Pets For Seniors

Question: Dear Luise: Would you be willing to write about pets for seniors? My Dad lives in a retirement center that allows pets. I’ve been thinking of getting him a dog. He’s mentioned several times about how much his neighbor enjoys hers but my bother thinks it would be a bad idea. My reason is that our Dad is lonely, he used to have a dog and knows how to take care of them and they are allowed where he lives. My brother’s reasoning is that as our Dad is starting to fail and we would need to step in and take the dog at some point. He feels that that might be very hard for Dad. He also feels that the dog could easily outlive Dad and be without a home. Do you have any experience with these issues? We’d like your help. Joy and Bill

Answer: Dear Joy and Bill: It seems to me that your points are well taken…both the pros and the cons.

It’s hard, without a crystal ball, to know how it’s going to play out…and I don’t know anyone who has one. The only way I know to look at it is from how things are “now” and then deal with the “then” when it takes shape.

I think Your Dad should have his dog. It’s been proven that they are a very healthy choice for seniors. The responsibility of their care can offer a sense of being of use. The affection they so freely give can have a very healing effect on any person, young or old.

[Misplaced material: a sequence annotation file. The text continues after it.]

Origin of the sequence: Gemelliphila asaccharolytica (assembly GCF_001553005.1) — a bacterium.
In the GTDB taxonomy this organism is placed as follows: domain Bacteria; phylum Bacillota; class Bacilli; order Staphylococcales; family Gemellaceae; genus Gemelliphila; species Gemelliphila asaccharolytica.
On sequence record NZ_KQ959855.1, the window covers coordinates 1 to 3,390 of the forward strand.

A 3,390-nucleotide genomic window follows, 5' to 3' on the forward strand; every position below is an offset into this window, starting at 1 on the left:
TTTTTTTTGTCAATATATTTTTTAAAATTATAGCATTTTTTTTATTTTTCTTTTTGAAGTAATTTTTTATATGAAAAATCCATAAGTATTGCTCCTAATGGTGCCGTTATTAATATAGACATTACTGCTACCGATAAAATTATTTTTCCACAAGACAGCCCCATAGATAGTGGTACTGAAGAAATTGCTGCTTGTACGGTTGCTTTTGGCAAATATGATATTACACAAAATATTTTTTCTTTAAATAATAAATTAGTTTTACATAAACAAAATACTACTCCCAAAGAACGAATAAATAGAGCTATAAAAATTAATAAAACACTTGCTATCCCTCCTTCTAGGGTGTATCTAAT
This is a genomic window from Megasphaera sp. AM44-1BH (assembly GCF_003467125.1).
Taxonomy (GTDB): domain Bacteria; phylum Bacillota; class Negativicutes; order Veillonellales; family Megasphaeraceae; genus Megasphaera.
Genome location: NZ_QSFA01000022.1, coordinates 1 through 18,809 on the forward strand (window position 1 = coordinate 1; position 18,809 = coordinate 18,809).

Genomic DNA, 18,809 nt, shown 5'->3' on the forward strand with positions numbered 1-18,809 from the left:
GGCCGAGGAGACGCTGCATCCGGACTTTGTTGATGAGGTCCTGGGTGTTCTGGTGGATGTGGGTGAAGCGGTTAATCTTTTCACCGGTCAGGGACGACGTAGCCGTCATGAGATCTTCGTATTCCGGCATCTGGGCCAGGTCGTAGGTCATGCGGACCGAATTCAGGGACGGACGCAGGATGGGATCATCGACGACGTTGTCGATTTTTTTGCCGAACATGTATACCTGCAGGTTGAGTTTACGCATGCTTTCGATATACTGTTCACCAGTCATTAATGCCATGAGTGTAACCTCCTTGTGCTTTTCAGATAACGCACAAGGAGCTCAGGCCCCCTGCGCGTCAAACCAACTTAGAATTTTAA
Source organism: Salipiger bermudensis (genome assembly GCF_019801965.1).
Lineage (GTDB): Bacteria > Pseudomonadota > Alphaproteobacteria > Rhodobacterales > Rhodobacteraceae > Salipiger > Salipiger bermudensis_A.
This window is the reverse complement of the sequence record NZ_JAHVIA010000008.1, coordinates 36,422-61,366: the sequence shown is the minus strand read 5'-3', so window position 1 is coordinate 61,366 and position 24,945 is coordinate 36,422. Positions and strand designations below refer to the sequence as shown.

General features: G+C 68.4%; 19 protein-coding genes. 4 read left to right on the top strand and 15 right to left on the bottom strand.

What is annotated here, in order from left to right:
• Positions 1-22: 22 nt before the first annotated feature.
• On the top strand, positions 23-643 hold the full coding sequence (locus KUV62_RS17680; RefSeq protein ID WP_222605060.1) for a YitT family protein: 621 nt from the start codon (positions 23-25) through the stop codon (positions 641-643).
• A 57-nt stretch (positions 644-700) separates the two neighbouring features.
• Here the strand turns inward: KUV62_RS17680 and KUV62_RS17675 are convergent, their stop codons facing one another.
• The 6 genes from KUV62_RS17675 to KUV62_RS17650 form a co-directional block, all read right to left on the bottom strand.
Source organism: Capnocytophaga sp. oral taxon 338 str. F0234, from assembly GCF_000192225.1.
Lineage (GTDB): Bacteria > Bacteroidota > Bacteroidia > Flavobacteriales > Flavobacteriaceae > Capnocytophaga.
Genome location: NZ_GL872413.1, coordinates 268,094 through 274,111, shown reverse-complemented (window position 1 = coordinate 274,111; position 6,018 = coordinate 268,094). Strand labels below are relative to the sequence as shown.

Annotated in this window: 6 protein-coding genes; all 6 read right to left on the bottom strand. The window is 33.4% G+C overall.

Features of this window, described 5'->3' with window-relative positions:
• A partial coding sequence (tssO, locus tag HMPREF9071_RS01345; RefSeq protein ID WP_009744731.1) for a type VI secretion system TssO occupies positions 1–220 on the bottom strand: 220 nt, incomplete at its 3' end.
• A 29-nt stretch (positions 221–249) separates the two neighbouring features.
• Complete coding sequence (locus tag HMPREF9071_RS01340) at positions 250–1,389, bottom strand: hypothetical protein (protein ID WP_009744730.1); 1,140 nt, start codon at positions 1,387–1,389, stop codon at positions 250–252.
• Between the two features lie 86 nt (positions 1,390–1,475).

If the time comes when your Dad can’t care for his dog only longer, it is true you might need to take it on so you could continue to create visits between man and dog for as long as it was a positive experience. Are you willing to do that? Or do you know someone who is?

If so, ask your Dad what kind of a dog he has in mind and ask the people at his retirement center what the rules and regs are for dog owners there. I know where we live, big dogs aren’t allowed, it can’t disturb the neighbors and the resident has to pick up after the dog and keep him/her on a lease at all times. There’s also a damage deposit.

You might want to involve your Dad in the choice of his dog…or he might want you to pick his new best friend out and surprise him. Certainly, once you decide to go ahead with the plan, he needs to be part of the process.

There aren’t very many opportunities to bring aging seniors love, happiness and expression. I firmly believe a dog is one way to do that. I have to tell you that ours is a Chihuahua named “Me, Too” and he’s worth his weight, (four pounds), in gold. The lady next door, age 99, has a dashound named “Daisy” that barks her head off all day but we don’t mind. She’s a miniature dog with a miniature bark. Blessings, Luise

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